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$\ce{CO2}$ reacts with water which is why it enters and exits solution slower than other gasses (if I understand correctly this is why carbonated drinks bubble gradually instead of all at once).

Henry's law is an approximation that assumes the gas solute does not react chemically with the solvent.

Is the Carbonic acid reaction significant enough that Henry's Law does not work for $\ce{CO2}$?
What about in the case of blood, where the reaction is catalyzed by the enzyme Carbonic Anhydrase?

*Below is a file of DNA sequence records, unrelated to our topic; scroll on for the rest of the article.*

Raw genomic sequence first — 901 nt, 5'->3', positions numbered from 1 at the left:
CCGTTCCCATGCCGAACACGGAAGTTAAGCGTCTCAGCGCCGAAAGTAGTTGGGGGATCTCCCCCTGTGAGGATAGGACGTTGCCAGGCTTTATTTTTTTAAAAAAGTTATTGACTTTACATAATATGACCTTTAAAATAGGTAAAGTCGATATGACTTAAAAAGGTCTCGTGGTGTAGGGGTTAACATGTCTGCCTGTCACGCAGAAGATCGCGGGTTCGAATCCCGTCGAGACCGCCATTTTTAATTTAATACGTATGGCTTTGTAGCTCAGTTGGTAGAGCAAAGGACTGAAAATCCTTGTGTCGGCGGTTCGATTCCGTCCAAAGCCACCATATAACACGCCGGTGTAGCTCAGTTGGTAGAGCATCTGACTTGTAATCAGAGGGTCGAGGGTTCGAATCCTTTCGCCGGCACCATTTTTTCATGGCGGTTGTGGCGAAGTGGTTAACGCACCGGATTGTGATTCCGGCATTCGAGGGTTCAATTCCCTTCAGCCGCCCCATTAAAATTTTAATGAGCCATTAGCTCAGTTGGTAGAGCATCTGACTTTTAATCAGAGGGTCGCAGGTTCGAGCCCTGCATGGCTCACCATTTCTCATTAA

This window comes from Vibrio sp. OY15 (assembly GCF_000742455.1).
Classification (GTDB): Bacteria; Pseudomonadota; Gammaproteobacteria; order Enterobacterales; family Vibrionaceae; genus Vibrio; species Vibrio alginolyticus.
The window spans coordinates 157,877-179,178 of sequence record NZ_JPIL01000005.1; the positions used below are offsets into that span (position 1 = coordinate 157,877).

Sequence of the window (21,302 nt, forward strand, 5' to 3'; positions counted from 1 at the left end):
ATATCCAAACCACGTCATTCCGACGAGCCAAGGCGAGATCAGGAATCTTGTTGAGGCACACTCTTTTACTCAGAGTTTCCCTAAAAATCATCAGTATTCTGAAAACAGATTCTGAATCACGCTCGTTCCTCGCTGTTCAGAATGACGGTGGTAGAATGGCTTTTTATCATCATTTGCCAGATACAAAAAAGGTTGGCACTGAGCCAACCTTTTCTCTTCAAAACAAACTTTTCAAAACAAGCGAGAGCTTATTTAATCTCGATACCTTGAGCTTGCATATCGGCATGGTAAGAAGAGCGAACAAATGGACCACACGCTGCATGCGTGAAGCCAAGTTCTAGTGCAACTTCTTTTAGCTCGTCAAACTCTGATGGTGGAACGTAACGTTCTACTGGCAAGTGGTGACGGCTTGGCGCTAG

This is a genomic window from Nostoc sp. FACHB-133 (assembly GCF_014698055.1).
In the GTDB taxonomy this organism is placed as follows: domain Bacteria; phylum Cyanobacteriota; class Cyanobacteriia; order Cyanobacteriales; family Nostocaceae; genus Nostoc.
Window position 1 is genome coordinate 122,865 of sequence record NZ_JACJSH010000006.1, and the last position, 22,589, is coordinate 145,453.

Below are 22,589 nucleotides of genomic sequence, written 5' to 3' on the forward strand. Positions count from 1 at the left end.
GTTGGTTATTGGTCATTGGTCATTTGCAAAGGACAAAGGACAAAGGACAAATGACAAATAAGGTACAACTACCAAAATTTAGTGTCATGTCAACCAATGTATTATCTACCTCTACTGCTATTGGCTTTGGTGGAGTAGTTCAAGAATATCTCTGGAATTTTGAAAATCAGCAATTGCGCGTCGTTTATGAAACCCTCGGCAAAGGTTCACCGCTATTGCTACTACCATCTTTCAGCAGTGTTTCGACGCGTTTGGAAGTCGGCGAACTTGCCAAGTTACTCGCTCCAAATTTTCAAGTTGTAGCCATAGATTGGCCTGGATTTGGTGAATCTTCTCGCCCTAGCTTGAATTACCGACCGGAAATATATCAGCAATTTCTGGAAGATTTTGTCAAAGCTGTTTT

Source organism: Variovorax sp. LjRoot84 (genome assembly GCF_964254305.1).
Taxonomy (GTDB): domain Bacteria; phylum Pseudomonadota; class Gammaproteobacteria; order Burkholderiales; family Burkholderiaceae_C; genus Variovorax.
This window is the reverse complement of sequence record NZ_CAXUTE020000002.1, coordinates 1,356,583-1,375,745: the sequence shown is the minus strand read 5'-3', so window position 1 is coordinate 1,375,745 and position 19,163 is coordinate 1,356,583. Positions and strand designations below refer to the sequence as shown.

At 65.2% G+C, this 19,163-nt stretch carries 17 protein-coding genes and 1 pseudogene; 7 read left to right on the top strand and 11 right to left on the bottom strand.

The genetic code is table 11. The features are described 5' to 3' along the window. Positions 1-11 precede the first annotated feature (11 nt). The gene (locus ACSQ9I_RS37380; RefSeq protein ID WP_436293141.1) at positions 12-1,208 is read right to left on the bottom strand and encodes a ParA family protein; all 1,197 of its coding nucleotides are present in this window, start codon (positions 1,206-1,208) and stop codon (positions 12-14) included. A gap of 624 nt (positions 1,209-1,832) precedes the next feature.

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There are multiple forms of Henry's law (see this Wikipedia entry). The net or effective Henry's Law takes into account the other pH-dependent equilibria of $\ce{CO2}$ and carbonate species in water (chemical reactions with water in your question).

In the case of blood, as you said the picture is even more complex. You would have to be careful using, for example, published values of the effective Henry's Law solubility of $\ce{CO2}$ in that case.

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